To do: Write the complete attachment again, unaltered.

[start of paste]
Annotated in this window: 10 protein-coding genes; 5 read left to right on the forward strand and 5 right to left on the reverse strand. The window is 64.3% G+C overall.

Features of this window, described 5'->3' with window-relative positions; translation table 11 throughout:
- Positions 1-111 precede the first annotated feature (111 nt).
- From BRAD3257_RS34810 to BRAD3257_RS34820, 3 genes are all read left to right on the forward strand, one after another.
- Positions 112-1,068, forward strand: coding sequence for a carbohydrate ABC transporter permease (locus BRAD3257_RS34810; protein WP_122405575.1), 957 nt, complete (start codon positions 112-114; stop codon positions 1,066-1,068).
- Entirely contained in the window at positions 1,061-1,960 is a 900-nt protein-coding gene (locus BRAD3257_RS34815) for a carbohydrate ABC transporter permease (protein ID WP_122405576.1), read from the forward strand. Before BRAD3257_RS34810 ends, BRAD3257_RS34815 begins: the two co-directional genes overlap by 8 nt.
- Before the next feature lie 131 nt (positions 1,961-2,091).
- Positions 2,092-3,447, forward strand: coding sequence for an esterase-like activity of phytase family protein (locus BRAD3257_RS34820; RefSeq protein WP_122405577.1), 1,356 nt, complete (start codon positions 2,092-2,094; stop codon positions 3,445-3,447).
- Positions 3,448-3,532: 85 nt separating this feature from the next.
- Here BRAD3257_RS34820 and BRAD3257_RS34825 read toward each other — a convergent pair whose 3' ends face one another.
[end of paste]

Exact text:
Annotated in this window: 10 protein-coding genes; 5 read left to right on the forward strand and 5 right to left on the reverse strand. The window is 64.3% G+C overall.

Features of this window, described 5'->3' with window-relative positions; translation table 11 throughout:
- Positions 1-111 precede the first annotated feature (111 nt).
- From BRAD3257_RS34810 to BRAD3257_RS34820, 3 genes are all read left to right on the forward strand, one after another.
- Positions 112-1,068, forward strand: coding sequence for a carbohydrate ABC transporter permease (locus BRAD3257_RS34810; protein WP_122405575.1), 957 nt, complete (start codon positions 112-114; stop codon positions 1,066-1,068).
- Entirely contained in the window at positions 1,061-1,960 is a 900-nt protein-coding gene (locus BRAD3257_RS34815) for a carbohydrate ABC transporter permease (protein ID WP_122405576.1), read from the forward strand. Before BRAD3257_RS34810 ends, BRAD3257_RS34815 begins: the two co-directional genes overlap by 8 nt.
- Before the next feature lie 131 nt (positions 1,961-2,091).
- Positions 2,092-3,447, forward strand: coding sequence for an esterase-like activity of phytase family protein (locus BRAD3257_RS34820; RefSeq protein WP_122405577.1), 1,356 nt, complete (start codon positions 2,092-2,094; stop codon positions 3,445-3,447).
- Positions 3,448-3,532: 85 nt separating this feature from the next.
- Here BRAD3257_RS34820 and BRAD3257_RS34825 read toward each other — a convergent pair whose 3' ends face one another.